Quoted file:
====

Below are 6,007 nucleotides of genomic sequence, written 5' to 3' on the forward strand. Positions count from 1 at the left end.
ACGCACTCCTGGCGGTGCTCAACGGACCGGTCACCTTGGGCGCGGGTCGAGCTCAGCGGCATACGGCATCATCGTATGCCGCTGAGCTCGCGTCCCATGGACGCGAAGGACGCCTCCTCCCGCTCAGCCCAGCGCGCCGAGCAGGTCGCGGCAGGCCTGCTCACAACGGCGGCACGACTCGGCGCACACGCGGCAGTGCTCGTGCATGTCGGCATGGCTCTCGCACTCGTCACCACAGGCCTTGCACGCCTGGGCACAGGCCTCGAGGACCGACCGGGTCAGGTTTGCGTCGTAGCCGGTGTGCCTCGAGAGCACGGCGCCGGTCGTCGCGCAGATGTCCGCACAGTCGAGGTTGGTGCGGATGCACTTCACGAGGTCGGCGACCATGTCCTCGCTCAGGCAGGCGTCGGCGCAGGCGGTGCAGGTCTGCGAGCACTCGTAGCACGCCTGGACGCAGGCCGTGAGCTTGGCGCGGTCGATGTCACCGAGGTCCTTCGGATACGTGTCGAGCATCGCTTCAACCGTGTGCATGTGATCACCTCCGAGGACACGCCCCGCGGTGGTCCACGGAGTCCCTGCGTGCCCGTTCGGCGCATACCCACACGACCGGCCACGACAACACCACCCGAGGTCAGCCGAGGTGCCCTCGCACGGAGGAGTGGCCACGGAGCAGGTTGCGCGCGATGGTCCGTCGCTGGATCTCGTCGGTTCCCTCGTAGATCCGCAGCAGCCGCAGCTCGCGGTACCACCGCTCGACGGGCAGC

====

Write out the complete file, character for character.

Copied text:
Below are 6,007 nucleotides of genomic sequence, written 5' to 3' on the forward strand. Positions count from 1 at the left end.
ACGCACTCCTGGCGGTGCTCAACGGACCGGTCACCTTGGGCGCGGGTCGAGCTCAGCGGCATACGGCATCATCGTATGCCGCTGAGCTCGCGTCCCATGGACGCGAAGGACGCCTCCTCCCGCTCAGCCCAGCGCGCCGAGCAGGTCGCGGCAGGCCTGCTCACAACGGCGGCACGACTCGGCGCACACGCGGCAGTGCTCGTGCATGTCGGCATGGCTCTCGCACTCGTCACCACAGGCCTTGCACGCCTGGGCACAGGCCTCGAGGACCGACCGGGTCAGGTTTGCGTCGTAGCCGGTGTGCCTCGAGAGCACGGCGCCGGTCGTCGCGCAGATGTCCGCACAGTCGAGGTTGGTGCGGATGCACTTCACGAGGTCGGCGACCATGTCCTCGCTCAGGCAGGCGTCGGCGCAGGCGGTGCAGGTCTGCGAGCACTCGTAGCACGCCTGGACGCAGGCCGTGAGCTTGGCGCGGTCGATGTCACCGAGGTCCTTCGGATACGTGTCGAGCATCGCTTCAACCGTGTGCATGTGATCACCTCCGAGGACACGCCCCGCGGTGGTCCACGGAGTCCCTGCGTGCCCGTTCGGCGCATACCCACACGACCGGCCACGACAACACCACCCGAGGTCAGCCGAGGTGCCCTCGCACGGAGGAGTGGCCACGGAGCAGGTTGCGCGCGATGGTCCGTCGCTGGATCTCGTCGGTTCCCTCGTAGATCCGCAGCAGCCGCAGCTCGCGGTACCACCGCTCGACGGGCAGC